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Naming Your Character

Discussion in 'Original Fiction Discussion' started by Peace, Sep 7, 2012.

  1. Peace

    Peace High Inquisitor

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    I'm starting to dabble in writing original fiction and I find that one of the hardest parts is naming the characters, particularly main characters. I was wondering, how do other people go about this?
     
  2. Thaumologist

    Thaumologist Minister of Magic

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    What setting are you using?

    Names that would be fine for a group of Viking berserks would be less good for the crew of the flagship of the Martian space-navy.
     
  3. Rin

    Rin Oberstgruppenführer DLP Supporter

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    If you want to make your character an "every-(wo)man," find a list of the most frequently occuring names of whatever particular language your characters speak and use that. If your story is set in Medieval or Renaissance times, then you can still get such frequency lists here (for English): <http://www.s-gabriel.org/names/english.shtml>.

    Alternatively, look up the etymology of names to pick a significant one.

    Harry in Harry Potter's name gets both of these, being both a very common name, but also significant, coming from Old Norse Haraldr, from Proto-Germanic *harja-waldaz "army commander". Whether this was conciously chosen by Rowling, or a happy coincidence, I know not, but given the significance of many of the other characters' names, I can't imagine that it is a coincidence.

    If your characters speak another language, use a dictionary from that language to find significant names. Only a German speaker would scream "Spoiler tags, ASSHOLE!" when first encountering Mr. Dieb in your thriller about a theft set in Germany (Hint: Dieb is German for "theif"). If your characters are Japanese, be sure to reference the Jinmeiyou kanji list (and take note of kanji that are excluded from that list. These characters, their variants, and any Jouyou kanji may be used for names, but none outside that list. No one's going to name their kid 治療者 (Chiryousha - "Healer"), but they might very easily name their boy 治方 (Harumasa - "Healing Person"). The great thing about the Jinmeiyou is that most of the Kanji have more than one reading (often more than five or six) so that if you want the meanings, but need different sounds, they're probably available to use (Harumasa can be broken up into 24 different meanings for Haru and another 60 different meanings for Masa, and that's JUST Harumasa! Also, the name Harumasa in totality has, in my name dictionary, 12 different recognized meanings).

    Finally, you can make what's called a Naming Language (namelang). A namelang is sort of like the fetus of a Constructed Language (conlang). You decide on a set of sounds and rules for how those sounds can go together. For example, English has depending on your dialect about twenty consonants and 11 vowel sounds (+3 or more diphthongs). One of its rules is that no word may begin with the "ng" sound, and you also can't have words like "mtipgsglackt". Another rule is that S doesn't precede B, D, or G at the beginning of a word (the pizza join, Sbarro's, is an Italian word, and Italian allows for that, but not English: we only allow for SP, ST, and SK (SC)). Anyway, the next step is to get a list of very very common name elements, and give them equivalents in your namelang. For example, you might say that "mountain" is "spelgo" and "forest" is "walzen" and name one character Mr. Spelgwalzen (where the o drops off between a G and a W as per some rule you might have made for euphony's sake). The word "tall" might be "dier" so another character could be Ms. Dierspelgo.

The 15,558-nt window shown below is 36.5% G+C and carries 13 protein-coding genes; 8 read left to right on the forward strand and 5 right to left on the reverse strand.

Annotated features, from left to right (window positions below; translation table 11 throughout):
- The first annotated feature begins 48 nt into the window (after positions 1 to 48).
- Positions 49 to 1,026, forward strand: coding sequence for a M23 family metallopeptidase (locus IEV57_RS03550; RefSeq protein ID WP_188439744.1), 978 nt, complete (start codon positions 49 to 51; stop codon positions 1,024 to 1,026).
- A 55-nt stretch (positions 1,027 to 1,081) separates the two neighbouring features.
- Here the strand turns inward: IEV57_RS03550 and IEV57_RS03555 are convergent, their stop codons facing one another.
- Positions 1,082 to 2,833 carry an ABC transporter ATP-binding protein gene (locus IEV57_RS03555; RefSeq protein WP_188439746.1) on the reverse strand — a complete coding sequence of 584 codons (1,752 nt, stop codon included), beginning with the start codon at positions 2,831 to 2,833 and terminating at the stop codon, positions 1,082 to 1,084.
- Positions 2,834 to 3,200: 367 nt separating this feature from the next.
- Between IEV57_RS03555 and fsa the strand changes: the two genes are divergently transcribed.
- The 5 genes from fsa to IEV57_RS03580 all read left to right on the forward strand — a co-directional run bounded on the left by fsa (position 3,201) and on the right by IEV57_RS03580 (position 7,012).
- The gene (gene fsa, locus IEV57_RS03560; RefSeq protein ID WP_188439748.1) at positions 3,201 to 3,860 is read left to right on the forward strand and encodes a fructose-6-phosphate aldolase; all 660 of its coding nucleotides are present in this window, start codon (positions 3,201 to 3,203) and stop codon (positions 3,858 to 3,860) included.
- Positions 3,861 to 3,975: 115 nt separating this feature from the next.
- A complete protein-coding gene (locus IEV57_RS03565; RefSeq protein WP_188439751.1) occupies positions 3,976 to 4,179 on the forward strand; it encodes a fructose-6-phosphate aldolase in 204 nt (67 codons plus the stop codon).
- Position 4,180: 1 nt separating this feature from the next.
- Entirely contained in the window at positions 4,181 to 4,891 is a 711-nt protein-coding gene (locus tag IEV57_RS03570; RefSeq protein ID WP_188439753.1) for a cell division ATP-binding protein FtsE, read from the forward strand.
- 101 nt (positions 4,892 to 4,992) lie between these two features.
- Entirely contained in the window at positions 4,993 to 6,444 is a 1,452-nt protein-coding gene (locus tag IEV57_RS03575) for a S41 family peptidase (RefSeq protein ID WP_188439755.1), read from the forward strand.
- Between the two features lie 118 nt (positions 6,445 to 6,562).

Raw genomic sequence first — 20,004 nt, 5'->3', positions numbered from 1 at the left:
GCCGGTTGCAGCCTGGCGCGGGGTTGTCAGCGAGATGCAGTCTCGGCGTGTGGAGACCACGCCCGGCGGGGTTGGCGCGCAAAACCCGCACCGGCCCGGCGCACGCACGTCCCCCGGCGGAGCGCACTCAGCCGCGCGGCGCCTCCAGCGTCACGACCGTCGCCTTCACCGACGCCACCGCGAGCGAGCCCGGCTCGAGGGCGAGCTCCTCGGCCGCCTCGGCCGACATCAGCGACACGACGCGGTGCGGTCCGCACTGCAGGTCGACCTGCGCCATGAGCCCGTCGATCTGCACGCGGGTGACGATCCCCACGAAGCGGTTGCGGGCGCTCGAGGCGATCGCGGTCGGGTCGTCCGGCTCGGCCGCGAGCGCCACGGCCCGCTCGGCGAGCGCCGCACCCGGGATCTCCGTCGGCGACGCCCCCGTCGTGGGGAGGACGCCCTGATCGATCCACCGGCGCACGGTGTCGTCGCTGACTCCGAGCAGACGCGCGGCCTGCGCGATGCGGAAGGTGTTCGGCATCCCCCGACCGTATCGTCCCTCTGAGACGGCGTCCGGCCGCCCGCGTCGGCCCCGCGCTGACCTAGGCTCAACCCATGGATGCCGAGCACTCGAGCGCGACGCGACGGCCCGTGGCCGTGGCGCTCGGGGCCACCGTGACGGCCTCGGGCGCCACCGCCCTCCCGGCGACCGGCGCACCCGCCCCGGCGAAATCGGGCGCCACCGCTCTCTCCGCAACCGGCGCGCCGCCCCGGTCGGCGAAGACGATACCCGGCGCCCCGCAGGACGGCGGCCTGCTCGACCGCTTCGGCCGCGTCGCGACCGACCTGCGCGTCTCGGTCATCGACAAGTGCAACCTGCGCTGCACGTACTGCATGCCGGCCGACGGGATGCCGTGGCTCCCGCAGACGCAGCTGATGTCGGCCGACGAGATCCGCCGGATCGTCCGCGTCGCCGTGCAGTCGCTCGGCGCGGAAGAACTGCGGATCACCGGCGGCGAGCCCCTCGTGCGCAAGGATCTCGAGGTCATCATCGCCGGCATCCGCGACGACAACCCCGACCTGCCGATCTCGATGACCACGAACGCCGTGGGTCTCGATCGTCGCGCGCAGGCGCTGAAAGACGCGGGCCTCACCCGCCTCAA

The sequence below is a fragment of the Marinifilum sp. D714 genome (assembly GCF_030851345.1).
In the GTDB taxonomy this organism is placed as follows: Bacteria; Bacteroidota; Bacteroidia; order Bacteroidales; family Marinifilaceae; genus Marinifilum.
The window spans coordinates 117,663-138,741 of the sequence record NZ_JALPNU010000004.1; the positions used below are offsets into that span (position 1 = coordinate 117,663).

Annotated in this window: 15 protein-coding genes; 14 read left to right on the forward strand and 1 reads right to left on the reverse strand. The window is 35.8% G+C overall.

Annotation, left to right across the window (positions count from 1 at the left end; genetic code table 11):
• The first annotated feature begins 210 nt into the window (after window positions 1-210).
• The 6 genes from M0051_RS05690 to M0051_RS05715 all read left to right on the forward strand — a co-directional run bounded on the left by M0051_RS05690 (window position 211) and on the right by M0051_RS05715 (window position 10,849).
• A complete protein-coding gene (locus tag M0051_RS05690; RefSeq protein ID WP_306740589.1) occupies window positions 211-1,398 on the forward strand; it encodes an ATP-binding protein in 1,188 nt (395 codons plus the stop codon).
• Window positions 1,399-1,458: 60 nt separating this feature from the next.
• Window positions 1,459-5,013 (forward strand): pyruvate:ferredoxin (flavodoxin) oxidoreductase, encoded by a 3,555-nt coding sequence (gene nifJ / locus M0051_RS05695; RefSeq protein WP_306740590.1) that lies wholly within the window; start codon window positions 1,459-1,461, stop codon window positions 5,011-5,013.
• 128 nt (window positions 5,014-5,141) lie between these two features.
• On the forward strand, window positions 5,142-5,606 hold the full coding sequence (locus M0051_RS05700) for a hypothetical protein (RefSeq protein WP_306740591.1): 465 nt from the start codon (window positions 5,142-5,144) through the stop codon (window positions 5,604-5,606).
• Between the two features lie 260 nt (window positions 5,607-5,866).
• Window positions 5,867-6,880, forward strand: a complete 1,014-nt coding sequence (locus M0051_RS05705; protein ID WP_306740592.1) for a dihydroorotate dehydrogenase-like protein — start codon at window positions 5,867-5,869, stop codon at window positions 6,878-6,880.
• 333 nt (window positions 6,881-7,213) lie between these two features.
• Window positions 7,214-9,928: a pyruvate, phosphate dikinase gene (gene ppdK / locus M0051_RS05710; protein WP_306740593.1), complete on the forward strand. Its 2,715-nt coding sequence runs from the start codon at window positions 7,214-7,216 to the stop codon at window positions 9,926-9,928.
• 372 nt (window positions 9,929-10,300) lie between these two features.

I say that a naming langauge is only the fetus of a conlang because basically, to make a fully fledged conlang (an artificial language that someone could actually learn and speak and use to communicate with other speakers in daily life: c.f. Kingon), you must begin with the same steps, but also construct a full grammar. See Mark Rosenfelder's The Language Construction Kit for more on that.
     
  4. Peace

    Peace High Inquisitor

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    I tend to use the contemporary world or near future for a setting. I'm interested in the process that people use - do you pick names at random, do you look for names with certain meanings or do you use some other process?
     
  5. Shinysavage

    Shinysavage Madman With A Box Prestige

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    Don't underestimate the value of a good map book. More than once, when I've had a vague idea about a character (usually a secondary one, admittedly), I've stumbled across a tiny little village somewhere that just has the perfect name to fully realise the character.

    Other than that, and especially in more high fantasy fiction than I usually write, I tend to take real world names and twist them just slightly, so that they're recognisable but off somehow.

    Neither is a particularly scientific method, but it works for me.